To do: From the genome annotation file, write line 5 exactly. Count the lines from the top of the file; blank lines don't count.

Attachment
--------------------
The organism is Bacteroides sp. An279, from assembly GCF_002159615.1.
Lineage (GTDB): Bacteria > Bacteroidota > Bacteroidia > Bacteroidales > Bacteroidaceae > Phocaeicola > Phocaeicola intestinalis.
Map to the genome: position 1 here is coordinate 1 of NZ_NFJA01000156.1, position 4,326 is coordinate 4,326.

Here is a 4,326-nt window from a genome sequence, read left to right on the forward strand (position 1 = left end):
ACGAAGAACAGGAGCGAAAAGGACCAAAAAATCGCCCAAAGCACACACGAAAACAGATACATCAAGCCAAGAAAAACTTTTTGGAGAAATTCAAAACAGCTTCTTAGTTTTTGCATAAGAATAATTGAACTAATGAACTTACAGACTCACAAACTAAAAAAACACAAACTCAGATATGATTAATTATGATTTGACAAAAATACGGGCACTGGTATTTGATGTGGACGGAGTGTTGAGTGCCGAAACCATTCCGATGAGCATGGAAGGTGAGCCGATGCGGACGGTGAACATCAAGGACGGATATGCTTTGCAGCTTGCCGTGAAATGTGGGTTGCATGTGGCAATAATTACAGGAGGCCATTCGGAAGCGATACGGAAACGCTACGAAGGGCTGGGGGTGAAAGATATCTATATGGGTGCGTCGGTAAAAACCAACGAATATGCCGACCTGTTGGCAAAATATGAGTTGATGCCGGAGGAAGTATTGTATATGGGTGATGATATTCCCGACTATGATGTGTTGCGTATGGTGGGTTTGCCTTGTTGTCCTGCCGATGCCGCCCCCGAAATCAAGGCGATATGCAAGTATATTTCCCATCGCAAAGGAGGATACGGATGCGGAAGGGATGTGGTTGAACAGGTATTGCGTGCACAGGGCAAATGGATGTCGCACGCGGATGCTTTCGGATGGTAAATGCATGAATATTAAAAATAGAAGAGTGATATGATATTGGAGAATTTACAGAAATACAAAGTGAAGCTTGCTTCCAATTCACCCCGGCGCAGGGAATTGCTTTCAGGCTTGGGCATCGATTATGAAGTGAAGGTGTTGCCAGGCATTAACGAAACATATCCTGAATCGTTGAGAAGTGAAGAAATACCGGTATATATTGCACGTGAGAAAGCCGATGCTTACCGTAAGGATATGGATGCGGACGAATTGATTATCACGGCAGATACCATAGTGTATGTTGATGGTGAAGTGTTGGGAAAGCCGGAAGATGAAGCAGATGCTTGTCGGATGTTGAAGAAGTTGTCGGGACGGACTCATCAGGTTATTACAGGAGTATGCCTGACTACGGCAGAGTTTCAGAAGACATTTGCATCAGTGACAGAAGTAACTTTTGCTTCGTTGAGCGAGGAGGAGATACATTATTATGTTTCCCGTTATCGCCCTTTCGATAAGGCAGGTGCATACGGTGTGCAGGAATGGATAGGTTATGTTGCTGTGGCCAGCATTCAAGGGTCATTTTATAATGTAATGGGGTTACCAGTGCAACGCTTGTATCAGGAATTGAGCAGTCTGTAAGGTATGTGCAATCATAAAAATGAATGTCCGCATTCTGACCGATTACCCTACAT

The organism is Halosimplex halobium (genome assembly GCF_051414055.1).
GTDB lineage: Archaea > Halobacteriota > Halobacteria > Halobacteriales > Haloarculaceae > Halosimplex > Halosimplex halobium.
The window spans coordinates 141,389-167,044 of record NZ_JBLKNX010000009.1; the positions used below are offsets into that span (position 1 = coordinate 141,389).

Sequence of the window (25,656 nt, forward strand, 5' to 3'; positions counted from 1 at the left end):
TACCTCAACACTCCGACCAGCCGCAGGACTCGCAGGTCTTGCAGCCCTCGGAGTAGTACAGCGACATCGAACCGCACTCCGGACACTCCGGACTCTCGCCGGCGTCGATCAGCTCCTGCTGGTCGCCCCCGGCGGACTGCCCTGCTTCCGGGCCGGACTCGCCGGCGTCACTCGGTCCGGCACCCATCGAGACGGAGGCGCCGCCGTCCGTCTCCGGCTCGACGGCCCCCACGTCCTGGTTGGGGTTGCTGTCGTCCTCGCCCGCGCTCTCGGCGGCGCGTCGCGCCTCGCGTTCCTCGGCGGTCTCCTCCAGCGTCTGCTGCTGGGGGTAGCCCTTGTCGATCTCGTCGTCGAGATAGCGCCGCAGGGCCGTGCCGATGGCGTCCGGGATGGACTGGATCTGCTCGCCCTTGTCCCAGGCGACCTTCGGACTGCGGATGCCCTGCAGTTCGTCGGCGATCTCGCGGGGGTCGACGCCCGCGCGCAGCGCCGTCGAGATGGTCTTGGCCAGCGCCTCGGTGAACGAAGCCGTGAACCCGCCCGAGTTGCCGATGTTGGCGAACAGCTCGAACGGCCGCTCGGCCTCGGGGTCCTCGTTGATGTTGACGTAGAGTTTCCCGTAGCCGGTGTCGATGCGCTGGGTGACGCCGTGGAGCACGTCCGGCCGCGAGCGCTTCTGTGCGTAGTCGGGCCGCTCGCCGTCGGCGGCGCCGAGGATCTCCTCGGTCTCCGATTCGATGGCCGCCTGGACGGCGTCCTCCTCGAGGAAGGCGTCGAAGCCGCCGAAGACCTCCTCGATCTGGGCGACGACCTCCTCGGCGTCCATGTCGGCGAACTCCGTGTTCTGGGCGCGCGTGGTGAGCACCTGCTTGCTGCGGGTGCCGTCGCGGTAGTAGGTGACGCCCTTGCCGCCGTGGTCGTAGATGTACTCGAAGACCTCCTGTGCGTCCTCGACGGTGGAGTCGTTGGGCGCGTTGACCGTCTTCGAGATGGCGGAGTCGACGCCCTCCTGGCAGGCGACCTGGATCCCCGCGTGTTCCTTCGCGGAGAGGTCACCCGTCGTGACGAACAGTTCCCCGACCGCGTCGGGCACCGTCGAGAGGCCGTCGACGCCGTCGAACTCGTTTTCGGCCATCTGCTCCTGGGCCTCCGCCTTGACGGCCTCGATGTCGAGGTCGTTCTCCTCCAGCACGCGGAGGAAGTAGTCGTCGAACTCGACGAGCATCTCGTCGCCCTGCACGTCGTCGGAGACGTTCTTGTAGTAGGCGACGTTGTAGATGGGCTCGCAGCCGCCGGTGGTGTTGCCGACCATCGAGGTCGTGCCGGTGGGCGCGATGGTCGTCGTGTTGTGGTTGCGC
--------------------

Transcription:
ACGAAGAACAGGAGCGAAAAGGACCAAAAAATCGCCCAAAGCACACACGAAAACAGATACATCAAGCCAAGAAAAACTTTTTGGAGAAATTCAAAACAGCTTCTTAGTTTTTGCATAAGAATAATTGAACTAATGAACTTACAGACTCACAAACTAAAAAAACACAAACTCAGATATGATTAATTATGATTTGACAAAAATACGGGCACTGGTATTTGATGTGGACGGAGTGTTGAGTGCCGAAACCATTCCGATGAGCATGGAAGGTGAGCCGATGCGGACGGTGAACATCAAGGACGGATATGCTTTGCAGCTTGCCGTGAAATGTGGGTTGCATGTGGCAATAATTACAGGAGGCCATTCGGAAGCGATACGGAAACGCTACGAAGGGCTGGGGGTGAAAGATATCTATATGGGTGCGTCGGTAAAAACCAACGAATATGCCGACCTGTTGGCAAAATATGAGTTGATGCCGGAGGAAGTATTGTATATGGGTGATGATATTCCCGACTATGATGTGTTGCGTATGGTGGGTTTGCCTTGTTGTCCTGCCGATGCCGCCCCCGAAATCAAGGCGATATGCAAGTATATTTCCCATCGCAAAGGAGGATACGGATGCGGAAGGGATGTGGTTGAACAGGTATTGCGTGCACAGGGCAAATGGATGTCGCACGCGGATGCTTTCGGATGGTAAATGCATGAATATTAAAAATAGAAGAGTGATATGATATTGGAGAATTTACAGAAATACAAAGTGAAGCTTGCTTCCAATTCACCCCGGCGCAGGGAATTGCTTTCAGGCTTGGGCATCGATTATGAAGTGAAGGTGTTGCCAGGCATTAACGAAACATATCCTGAATCGTTGAGAAGTGAAGAAATACCGGTATATATTGCACGTGAGAAAGCCGATGCTTACCGTAAGGATATGGATGCGGACGAATTGATTATCACGGCAGATACCATAGTGTATGTTGATGGTGAAGTGTTGGGAAAGCCGGAAGATGAAGCAGATGCTTGTCGGATGTTGAAGAAGTTGTCGGGACGGACTCATCAGGTTATTACAGGAGTATGCCTGACTACGGCAGAGTTTCAGAAGACATTTGCATCAGTGACAGAAGTAACTTTTGCTTCGTTGAGCGAGGAGGAGATACATTATTATGTTTCCCGTTATCGCCCTTTCGATAAGGCAGGTGCATACGGTGTGCAGGAATGGATAGGTTATGTTGCTGTGGCCAGCATTCAAGGGTCATTTTATAATGTAATGGGGTTACCAGTGCAACGCTTGTATCAGGAATTGAGCAGTCTGTAAGGTATGTGCAATCATAAAAATGAATGTCCGCATTCTGACCGATTACCCTACAT